Adrian Peterson's appeal of NFL suspension is denied

Adrian Peterson's suspension is upheld by an arbitrator after appeal

The suspension of Adrian Peterson was upheld by an arbitrator Friday, meaning the Minnesota Vikings star will remain banned from the NFL until at least April 15.

Hearing the appeal was Harold Henderson, the league’s former vice president for labor relations, who concluded that Peterson did not demonstrate “that the process and procedures surrounding his discipline were not fair and consistent.”

Henderson said in a written statement that Peterson “was afforded all the protections and rights to which he is entitled, and I find no basis to vacate or reduce the discipline.”

The NFL Players Assn. issued a statement criticizing the decision and questioning the impartiality of Henderson as a third-party arbitrator.

The statement read: "The NFLPA expected this outcome, given the hearing officer's relationship and financial ties to the NFL. The decision itself ignores the facts, the evidence and the collective bargaining agreement. This decision also represents the NFL's repeated failure to adhere to due process and confirms its inconsistent treatment of players. Our union is considering immediate legal remedies."

Peterson has not played since Week 2, when he was indicted by a grand jury in Texas on a felony charge of injury to a child. He was accused of striking his 4-year-old son with a switch.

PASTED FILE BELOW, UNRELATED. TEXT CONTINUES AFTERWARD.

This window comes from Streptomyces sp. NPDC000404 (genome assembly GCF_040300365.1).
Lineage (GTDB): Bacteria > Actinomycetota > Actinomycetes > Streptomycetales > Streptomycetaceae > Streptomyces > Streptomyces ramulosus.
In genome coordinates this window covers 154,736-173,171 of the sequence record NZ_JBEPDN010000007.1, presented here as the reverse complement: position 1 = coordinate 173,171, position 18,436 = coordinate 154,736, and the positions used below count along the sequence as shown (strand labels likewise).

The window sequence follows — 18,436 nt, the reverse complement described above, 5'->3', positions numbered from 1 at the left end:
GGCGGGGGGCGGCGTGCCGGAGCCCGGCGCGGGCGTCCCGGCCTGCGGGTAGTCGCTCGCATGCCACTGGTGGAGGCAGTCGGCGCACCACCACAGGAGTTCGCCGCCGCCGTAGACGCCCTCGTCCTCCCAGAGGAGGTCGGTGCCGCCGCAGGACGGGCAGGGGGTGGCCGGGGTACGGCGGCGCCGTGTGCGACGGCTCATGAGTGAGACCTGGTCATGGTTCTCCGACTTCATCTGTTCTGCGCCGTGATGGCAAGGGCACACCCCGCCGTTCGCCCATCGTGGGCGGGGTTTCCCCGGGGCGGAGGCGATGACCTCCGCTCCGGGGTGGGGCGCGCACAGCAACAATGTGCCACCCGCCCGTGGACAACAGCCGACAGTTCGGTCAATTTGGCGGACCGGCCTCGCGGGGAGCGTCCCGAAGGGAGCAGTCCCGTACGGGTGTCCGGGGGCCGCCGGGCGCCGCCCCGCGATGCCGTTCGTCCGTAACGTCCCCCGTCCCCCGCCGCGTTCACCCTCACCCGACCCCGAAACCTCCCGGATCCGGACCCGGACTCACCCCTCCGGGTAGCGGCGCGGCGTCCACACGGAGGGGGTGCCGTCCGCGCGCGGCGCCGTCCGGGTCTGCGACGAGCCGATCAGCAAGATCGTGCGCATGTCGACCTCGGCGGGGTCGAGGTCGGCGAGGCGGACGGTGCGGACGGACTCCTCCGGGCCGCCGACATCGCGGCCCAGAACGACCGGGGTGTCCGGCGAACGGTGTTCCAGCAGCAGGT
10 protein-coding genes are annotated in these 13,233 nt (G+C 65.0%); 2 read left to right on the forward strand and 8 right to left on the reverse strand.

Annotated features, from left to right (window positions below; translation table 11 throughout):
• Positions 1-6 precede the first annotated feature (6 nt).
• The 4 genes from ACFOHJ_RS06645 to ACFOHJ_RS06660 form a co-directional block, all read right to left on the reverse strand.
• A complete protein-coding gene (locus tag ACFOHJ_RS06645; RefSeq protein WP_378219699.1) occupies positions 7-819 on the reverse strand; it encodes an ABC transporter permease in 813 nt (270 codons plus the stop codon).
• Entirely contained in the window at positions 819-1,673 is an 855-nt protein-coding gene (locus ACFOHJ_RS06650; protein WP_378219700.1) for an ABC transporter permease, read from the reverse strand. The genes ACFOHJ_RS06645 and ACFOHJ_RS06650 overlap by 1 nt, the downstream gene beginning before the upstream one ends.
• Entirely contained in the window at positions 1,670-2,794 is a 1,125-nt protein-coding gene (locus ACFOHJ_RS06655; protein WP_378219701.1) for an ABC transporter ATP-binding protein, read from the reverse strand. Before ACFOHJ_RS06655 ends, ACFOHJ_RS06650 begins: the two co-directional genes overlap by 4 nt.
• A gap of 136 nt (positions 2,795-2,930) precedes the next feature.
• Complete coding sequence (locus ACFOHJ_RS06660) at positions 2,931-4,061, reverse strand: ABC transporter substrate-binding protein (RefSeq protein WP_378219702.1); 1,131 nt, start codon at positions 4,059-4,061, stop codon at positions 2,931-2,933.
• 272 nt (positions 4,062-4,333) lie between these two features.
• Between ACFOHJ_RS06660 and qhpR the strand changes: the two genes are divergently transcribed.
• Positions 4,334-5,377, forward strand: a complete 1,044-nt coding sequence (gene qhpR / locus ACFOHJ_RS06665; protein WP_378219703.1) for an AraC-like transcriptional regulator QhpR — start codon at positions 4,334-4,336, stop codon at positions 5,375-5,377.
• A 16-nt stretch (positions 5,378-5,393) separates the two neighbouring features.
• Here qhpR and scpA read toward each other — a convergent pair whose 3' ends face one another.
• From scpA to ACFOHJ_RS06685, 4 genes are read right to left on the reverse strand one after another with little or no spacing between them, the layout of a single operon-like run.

Peterson, the NFL’s most valuable player in 2012, was placed on the commissioner’s exempt list, essentially paid leave.

On Nov. 4, Peterson pleaded no contest to a reduced charge of misdemeanor reckless assault, with the belief that would clear the way for him to return this season. That allowed him to avoid jail time in exchange for probation, a $4,000 fine and 80 hours of community service.

Two weeks later, however, NFL Commissioner Roger Goodell suspended him until at least April 15, 2015, for violating the league’s personal conduct policy.

"The timing of your potential reinstatement will be based on the results of the counseling and treatment program set forth in this decision. Under this two-step approach, the precise length of the suspension will depend on your actions," Goodell wrote in a letter to Peterson at the time. "We are prepared to put in place a program that can help you to succeed, but no program can succeed without your genuine and continuing engagement."

The basis for Peterson’s appeal was his understanding when he agreed to be placed on the commissioner’s exempt list that he would get credit for “time served” and would be able to return this season. He said he was told that by Troy Vincent, the league’s executive vice president for football operations.

Copyright © 2016, Los Angeles Times
70°